ACE submitted comments to the Department of Education (ED) July 21 on proposed regulations to implement changes to the Clery Act made by the Violence Against Women Act (VAWA) Reauthorization Act, which was signed into law last year.
The Clery Act, known formally as the Jeanne Clery Disclosure of Campus Crime Statistics Act, requires colleges and universities that participate in federal financial aid programs to keep and disclose information about crime on and near their campuses. VAWA expands the information colleges must incorporate into their annual crime reports including the new “Clery crimes” of domestic violence, dating violence, and stalking.
The proposed regulations, published in the June 20 Federal Register, are intended to help institutions better manage the conflicts between protecting student confidentiality and safety that can occur in some situations and clarify a consensus reached at negotiated rulemaking sessions earlier this year.
Under the proposed rules, campuses would be required to have ongoing programs and awareness campaigns aimed at preventing dating violence, domestic violence, sexual assault and stalking, and these programs would have to be tailored to the campus culture and based on research or assessed for effectiveness.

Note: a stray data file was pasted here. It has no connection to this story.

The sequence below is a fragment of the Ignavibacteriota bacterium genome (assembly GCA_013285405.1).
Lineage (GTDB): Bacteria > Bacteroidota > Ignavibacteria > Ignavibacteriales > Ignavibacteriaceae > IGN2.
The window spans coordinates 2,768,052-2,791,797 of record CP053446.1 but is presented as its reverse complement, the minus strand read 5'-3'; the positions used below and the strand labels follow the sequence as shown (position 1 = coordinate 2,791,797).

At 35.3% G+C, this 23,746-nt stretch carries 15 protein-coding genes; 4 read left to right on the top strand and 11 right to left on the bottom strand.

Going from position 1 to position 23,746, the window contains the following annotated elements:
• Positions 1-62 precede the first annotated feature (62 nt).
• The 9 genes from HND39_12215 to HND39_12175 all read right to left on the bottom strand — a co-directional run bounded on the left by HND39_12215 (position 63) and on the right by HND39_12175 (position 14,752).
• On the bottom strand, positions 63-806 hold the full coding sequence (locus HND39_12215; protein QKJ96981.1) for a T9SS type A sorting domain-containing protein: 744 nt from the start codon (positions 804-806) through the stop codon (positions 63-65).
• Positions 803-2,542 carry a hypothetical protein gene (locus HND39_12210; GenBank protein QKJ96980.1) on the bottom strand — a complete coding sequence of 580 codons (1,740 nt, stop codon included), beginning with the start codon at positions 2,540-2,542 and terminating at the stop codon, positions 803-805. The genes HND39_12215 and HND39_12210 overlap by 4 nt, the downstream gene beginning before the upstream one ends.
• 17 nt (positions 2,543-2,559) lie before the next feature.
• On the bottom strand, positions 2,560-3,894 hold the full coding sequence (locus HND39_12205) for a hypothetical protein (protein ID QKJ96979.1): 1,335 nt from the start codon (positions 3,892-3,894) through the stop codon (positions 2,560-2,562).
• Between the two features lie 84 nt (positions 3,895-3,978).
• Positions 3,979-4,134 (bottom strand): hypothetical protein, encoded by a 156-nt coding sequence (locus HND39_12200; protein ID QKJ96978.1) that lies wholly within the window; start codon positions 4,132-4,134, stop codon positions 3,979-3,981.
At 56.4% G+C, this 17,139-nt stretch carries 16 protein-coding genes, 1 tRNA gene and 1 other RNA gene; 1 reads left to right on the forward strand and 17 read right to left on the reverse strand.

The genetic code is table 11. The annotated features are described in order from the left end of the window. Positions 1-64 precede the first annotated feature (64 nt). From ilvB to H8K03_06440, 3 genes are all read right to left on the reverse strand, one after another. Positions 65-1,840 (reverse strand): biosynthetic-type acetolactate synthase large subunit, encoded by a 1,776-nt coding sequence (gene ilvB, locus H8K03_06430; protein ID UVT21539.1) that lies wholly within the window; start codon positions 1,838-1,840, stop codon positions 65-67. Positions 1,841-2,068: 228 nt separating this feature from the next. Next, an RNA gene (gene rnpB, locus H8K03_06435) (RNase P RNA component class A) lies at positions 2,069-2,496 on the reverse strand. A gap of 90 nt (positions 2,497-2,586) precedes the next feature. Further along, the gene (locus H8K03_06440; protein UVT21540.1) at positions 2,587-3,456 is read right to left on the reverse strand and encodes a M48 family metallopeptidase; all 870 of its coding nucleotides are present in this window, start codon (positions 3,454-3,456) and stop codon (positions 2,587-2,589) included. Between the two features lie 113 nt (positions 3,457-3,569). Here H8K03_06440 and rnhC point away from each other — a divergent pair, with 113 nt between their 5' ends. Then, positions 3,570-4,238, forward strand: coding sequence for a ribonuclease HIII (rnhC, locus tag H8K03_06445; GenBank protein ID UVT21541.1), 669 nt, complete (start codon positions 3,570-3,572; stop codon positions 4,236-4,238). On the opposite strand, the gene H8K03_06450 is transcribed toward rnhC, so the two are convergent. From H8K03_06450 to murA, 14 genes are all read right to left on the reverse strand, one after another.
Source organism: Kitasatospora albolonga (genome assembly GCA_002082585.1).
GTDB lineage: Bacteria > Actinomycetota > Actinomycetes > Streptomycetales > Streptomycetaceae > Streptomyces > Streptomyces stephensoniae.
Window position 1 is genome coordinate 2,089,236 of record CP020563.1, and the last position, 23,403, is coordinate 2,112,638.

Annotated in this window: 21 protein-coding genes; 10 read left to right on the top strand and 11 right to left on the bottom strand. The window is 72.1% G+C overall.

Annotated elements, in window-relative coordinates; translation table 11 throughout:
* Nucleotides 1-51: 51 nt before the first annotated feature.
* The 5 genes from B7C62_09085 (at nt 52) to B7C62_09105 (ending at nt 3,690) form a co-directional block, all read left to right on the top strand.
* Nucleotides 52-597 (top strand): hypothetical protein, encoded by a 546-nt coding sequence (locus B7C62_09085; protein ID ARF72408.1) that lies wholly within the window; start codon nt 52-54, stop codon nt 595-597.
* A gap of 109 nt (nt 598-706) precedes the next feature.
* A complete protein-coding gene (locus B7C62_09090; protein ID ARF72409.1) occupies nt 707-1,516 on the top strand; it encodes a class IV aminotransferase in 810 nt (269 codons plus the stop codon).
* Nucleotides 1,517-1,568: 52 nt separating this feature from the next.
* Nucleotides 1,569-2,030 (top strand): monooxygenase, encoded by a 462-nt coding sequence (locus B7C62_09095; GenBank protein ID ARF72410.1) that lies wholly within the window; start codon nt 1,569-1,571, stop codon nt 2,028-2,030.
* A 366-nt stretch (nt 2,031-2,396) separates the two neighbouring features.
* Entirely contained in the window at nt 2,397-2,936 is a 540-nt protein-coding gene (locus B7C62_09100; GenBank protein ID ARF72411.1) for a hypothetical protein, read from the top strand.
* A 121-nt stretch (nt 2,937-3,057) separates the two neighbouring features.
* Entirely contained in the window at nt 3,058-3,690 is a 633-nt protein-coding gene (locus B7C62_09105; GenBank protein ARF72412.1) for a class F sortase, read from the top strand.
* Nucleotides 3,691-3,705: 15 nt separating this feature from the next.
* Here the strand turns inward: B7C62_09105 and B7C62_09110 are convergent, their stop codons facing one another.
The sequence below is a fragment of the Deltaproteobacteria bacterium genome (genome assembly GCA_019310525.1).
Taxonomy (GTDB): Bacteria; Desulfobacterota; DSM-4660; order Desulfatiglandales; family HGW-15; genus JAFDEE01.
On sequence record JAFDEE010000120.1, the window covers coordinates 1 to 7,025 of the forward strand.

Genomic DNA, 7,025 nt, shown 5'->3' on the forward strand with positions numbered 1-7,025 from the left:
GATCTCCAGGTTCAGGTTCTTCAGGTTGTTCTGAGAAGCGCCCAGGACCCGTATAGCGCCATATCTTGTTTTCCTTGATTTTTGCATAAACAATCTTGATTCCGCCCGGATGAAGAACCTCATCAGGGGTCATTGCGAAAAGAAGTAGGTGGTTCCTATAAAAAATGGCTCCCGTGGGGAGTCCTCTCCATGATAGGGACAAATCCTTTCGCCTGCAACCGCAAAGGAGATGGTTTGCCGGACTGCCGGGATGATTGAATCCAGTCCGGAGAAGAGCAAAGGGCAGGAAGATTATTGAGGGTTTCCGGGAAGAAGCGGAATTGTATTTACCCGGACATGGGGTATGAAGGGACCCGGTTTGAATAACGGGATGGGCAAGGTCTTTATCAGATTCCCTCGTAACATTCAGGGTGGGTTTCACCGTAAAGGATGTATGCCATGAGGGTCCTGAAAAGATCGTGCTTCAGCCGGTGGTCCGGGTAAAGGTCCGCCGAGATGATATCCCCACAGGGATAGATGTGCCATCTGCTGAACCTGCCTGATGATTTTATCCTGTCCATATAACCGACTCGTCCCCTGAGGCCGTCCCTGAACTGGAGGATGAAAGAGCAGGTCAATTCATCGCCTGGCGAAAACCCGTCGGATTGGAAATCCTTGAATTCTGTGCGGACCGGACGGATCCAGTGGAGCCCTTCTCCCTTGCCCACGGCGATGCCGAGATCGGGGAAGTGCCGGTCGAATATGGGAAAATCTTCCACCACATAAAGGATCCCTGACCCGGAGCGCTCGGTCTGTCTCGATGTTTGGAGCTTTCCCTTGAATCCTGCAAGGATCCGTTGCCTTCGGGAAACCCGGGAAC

ACE’s comments address a range of concerns, focused on areas where ED specifically invited input.
One of these provisions would allow students in a campus sexual assault proceeding to have an advisor of his or her choice attend proceedings, although institutions would be allowed to establish restrictions regarding the extent to which the advisor may participate in the proceedings (as long as the restrictions apply equally to both parties). ACE believes that in some circumstances, either the accuser or the accused could have the resources to hire legal counsel while the other party does not, which could complicate the ability of institutions to be fair to both students.
In fact, the Council writes, “The mere presence of legal counsel during disciplinary proceedings may create an actual or perceived advantage for that party, insofar as such presence of the counsel may intimidate the other party or members of the hearing panel.”
ACE encourages ED to consider ways to minimize the likelihood that a party or institutional official will be intimidated or otherwise prevented from participating fully in all aspects of a proceeding.
ACE also encourages the department to recognize that Clery Act compliance costs are significant and requests that it work with the higher education community to consider the overall compliance costs associated with Higher Education Act requirements and possible ways to minimize those costs.
Final regulations are expected to be published before Nov. 1. However, ED released a Dear Colleague letter July 14 advising institutions to “show a good-faith effort” to comply with the statute and include the new “Clery crimes” in their Oct. 1, 2014, Annual Security Report—which covers 2013—even before the rules are finalized.